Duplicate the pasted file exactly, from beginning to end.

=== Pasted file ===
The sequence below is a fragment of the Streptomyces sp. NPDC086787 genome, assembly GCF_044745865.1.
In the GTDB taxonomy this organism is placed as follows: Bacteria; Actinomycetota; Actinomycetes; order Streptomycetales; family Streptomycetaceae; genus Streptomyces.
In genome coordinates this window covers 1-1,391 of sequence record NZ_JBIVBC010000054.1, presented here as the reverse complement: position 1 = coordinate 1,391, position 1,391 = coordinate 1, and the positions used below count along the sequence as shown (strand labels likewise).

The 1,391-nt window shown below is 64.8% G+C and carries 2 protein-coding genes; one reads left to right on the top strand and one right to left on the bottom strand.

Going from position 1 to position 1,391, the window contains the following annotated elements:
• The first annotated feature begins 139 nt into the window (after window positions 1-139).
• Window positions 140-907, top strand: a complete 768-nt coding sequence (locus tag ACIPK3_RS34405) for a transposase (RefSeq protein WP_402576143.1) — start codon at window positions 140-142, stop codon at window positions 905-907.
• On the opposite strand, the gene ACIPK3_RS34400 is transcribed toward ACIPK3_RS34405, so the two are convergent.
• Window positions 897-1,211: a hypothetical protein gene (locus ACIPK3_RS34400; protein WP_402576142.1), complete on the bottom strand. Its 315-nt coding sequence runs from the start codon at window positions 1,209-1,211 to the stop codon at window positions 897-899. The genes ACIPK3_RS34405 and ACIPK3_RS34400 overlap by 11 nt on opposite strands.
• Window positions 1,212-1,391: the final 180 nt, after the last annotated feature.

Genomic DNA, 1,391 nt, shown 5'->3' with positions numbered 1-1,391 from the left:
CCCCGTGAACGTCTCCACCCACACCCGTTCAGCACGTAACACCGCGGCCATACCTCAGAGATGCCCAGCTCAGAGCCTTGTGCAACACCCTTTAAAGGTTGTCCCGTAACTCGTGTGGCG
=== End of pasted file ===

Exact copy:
The sequence below is a fragment of the Streptomyces sp. NPDC086787 genome, assembly GCF_044745865.1.
In the GTDB taxonomy this organism is placed as follows: Bacteria; Actinomycetota; Actinomycetes; order Streptomycetales; family Streptomycetaceae; genus Streptomyces.
In genome coordinates this window covers 1-1,391 of sequence record NZ_JBIVBC010000054.1, presented here as the reverse complement: position 1 = coordinate 1,391, position 1,391 = coordinate 1, and the positions used below count along the sequence as shown (strand labels likewise).

The 1,391-nt window shown below is 64.8% G+C and carries 2 protein-coding genes; one reads left to right on the top strand and one right to left on the bottom strand.

Going from position 1 to position 1,391, the window contains the following annotated elements:
• The first annotated feature begins 139 nt into the window (after window positions 1-139).
• Window positions 140-907, top strand: a complete 768-nt coding sequence (locus tag ACIPK3_RS34405) for a transposase (RefSeq protein WP_402576143.1) — start codon at window positions 140-142, stop codon at window positions 905-907.
• On the opposite strand, the gene ACIPK3_RS34400 is transcribed toward ACIPK3_RS34405, so the two are convergent.
• Window positions 897-1,211: a hypothetical protein gene (locus ACIPK3_RS34400; protein WP_402576142.1), complete on the bottom strand. Its 315-nt coding sequence runs from the start codon at window positions 1,209-1,211 to the stop codon at window positions 897-899. The genes ACIPK3_RS34405 and ACIPK3_RS34400 overlap by 11 nt on opposite strands.
• Window positions 1,212-1,391: the final 180 nt, after the last annotated feature.

Genomic DNA, 1,391 nt, shown 5'->3' with positions numbered 1-1,391 from the left:
CCCCGTGAACGTCTCCACCCACACCCGTTCAGCACGTAACACCGCGGCCATACCTCAGAGATGCCCAGCTCAGAGCCTTGTGCAACACCCTTTAAAGGTTGTCCCGTAACTCGTGTGGCG